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Stem Minning Weevils

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In the spring of 2016 there was interest from the GWFA projects committee and board in trying out different biological control agents for weed control. After some research and discussion with other Forage and Applied Research Associations, GWFA decided to develop a couple of projects to test weevil success. GWFA reached out to its membership and its partners to see if there would be any interest in partnering on a project with the Canada Thistle Stem Mining Weevil.

Through the summer GWFA staff developed two different projects and protocols for running the trials. The first is the Monitoring Project. It is a set area of about four meters by four meters. Thistle stand counts were done to determine an approximate population within the test area. Then one cup of weevils would be released into the center of the test area. A cup of weevils contains 105 weevils.

Since the weevils are released in the fall there wouldn’t be any reproduction occurring in the fall only burrowing of the adults into the soil. The following summer thistle dissections would be completed at random to determine if the weevils are reproducing by larvae presence and get an approximate population.

In year three and on, we would do plant stand counts and thistle dissections to determine if we are seeing a reduction is thistle population and a growth in the weevil’s population. This will be a long-term project and we hope to maintain our locations for at least a five-year period. GWFA has partnered with Lacombe County, Medicine River Watershed Society, and County of Wetaskiwin in this style of project.

GWFA is managing the local locations and County of Wetaskiwin is using our protocols to run their own project, but will be providing us with the data they collect.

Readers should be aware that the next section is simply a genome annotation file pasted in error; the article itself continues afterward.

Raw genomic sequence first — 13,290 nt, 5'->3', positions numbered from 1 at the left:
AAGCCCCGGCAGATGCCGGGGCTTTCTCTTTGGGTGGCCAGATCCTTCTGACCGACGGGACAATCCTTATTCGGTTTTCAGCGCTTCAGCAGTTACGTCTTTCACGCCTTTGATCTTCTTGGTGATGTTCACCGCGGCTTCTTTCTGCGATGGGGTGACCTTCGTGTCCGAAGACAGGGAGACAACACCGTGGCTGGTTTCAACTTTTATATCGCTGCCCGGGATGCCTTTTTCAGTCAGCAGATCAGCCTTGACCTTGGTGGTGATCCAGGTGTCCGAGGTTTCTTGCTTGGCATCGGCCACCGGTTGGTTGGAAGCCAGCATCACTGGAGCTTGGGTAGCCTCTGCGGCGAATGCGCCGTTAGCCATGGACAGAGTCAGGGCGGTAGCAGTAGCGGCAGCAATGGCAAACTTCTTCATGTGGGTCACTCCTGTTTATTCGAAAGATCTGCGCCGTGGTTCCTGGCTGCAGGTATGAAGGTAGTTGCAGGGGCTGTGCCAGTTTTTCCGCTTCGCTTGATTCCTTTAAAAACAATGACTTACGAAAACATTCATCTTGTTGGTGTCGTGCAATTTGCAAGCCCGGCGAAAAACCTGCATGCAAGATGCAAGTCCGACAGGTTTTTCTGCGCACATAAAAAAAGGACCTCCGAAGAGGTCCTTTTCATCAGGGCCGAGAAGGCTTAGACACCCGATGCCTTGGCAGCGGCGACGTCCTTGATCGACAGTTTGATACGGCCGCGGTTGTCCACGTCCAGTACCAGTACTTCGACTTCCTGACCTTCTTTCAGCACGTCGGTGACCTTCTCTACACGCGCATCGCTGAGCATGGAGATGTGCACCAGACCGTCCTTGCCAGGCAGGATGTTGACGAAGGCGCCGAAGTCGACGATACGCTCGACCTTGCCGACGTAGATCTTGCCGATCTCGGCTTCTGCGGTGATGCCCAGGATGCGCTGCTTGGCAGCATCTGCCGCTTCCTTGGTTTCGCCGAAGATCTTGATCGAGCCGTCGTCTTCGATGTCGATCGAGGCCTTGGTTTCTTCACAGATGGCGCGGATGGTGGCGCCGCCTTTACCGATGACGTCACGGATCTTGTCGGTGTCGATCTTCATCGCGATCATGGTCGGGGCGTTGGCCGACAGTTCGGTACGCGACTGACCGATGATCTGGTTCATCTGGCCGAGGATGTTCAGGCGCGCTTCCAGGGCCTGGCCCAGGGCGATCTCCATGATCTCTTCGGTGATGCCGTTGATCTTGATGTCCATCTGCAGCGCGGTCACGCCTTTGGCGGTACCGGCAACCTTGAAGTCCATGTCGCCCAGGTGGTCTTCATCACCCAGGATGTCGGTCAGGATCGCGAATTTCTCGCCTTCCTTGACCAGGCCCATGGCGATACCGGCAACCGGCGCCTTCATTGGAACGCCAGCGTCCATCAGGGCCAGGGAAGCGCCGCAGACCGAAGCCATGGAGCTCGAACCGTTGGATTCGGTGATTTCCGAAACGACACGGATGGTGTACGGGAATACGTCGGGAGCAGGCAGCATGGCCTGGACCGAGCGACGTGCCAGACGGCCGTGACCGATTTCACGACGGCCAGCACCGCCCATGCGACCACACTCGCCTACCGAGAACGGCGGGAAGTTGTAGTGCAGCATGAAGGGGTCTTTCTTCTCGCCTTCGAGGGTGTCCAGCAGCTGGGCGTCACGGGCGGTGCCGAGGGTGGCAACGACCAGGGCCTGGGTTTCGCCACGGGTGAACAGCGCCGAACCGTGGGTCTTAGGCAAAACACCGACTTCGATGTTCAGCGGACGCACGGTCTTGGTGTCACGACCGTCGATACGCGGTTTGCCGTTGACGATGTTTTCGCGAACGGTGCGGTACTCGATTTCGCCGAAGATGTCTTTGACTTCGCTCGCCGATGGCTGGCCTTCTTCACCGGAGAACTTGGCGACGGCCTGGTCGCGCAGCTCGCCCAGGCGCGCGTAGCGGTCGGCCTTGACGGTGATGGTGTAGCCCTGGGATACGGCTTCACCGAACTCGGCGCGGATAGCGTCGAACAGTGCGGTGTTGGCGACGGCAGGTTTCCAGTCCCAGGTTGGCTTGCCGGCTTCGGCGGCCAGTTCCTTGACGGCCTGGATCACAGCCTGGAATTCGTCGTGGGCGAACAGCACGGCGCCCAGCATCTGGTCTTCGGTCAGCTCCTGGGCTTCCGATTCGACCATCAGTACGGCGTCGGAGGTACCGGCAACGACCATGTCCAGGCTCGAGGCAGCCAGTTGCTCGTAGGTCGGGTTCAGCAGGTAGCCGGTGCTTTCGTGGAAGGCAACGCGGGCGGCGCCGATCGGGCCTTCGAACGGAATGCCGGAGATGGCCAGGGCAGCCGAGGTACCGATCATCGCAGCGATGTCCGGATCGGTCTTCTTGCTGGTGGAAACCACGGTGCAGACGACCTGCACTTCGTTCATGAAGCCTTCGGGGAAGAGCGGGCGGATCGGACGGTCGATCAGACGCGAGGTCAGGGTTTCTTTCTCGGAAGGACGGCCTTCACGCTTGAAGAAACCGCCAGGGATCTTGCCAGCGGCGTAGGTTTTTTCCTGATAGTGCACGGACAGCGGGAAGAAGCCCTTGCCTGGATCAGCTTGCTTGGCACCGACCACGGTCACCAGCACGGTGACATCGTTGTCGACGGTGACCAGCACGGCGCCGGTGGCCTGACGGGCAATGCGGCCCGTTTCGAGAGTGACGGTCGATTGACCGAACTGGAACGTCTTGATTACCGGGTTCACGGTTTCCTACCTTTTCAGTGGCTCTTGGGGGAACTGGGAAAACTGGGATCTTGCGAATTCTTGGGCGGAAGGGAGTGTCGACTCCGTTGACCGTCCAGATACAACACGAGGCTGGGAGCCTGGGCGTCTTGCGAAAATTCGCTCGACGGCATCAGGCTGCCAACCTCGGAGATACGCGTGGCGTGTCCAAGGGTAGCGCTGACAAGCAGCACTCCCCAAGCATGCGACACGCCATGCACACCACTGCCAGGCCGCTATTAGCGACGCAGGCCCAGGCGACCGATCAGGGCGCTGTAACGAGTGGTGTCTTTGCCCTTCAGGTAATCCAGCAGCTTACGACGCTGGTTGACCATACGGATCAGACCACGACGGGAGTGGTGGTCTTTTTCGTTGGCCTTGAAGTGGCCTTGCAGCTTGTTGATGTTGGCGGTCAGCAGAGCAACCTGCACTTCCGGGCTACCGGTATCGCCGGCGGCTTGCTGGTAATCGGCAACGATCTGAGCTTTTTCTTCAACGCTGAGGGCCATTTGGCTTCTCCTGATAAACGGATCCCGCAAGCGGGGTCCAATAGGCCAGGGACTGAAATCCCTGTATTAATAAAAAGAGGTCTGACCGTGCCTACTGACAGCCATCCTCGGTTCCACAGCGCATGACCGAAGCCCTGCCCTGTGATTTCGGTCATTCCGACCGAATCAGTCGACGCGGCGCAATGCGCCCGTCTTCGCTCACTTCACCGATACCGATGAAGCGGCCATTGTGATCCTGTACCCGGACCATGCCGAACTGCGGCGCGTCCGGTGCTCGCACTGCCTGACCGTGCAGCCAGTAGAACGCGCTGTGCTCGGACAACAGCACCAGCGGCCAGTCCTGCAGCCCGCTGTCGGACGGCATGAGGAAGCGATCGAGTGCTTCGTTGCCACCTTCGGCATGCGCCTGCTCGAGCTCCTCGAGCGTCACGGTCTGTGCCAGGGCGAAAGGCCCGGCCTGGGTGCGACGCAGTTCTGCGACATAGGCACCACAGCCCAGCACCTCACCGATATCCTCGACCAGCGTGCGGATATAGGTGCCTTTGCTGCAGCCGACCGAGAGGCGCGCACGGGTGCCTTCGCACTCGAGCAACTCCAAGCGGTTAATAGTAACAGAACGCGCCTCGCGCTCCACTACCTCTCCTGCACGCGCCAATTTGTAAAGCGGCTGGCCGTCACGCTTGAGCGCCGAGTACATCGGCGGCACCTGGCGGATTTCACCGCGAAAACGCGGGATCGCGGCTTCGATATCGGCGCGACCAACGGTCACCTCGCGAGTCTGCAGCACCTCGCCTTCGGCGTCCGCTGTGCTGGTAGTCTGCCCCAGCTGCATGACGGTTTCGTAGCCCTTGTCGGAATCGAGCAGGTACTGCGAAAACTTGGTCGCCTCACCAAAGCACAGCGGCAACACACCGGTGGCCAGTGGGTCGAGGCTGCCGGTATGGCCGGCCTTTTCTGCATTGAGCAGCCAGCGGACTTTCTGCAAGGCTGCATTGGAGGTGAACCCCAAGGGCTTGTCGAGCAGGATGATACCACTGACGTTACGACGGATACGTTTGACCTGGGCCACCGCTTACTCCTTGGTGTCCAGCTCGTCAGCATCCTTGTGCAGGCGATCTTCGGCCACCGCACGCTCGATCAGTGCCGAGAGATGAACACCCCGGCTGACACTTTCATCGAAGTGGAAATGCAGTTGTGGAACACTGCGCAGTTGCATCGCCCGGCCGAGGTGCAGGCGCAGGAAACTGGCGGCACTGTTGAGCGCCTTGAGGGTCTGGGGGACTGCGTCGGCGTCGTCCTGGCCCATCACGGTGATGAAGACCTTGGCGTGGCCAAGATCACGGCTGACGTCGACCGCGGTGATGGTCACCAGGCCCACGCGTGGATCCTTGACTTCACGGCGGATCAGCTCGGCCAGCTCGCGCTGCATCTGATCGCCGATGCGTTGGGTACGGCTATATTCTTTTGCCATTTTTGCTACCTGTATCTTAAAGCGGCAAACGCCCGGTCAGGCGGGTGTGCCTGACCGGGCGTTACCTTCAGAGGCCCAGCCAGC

The second project we developed protocols for, is a longer term multi test location project. We would like to see if there is any benefit to ‘overloading’ a thistle population initially to speed up control and what would be a release rate that would increase the rate of control without being cost prohibitive. We will have 4 tests, a check with no weevils, a single release, a two-cup release, and finally a three-cup release. These sites will be separated, but will need to represent similar climates, topographies, and land use. The size of the test sites is the same as the monitoring project. Currently we have commitment to two locations of this magnitude with Mountain View County. The sites will be selected in spring of 2017 and the initial setup will be done during the summer and the release will follow in the fall.

Unfortunately, we were unable to do any weevil release in the fall of 2016. There was a freak weather event right before the weevils were to be picked up in Montana. The early snow caused the weevils to go underground earlier than normal and could not be collected.  We will be doing the releases on all our locations in 2017.

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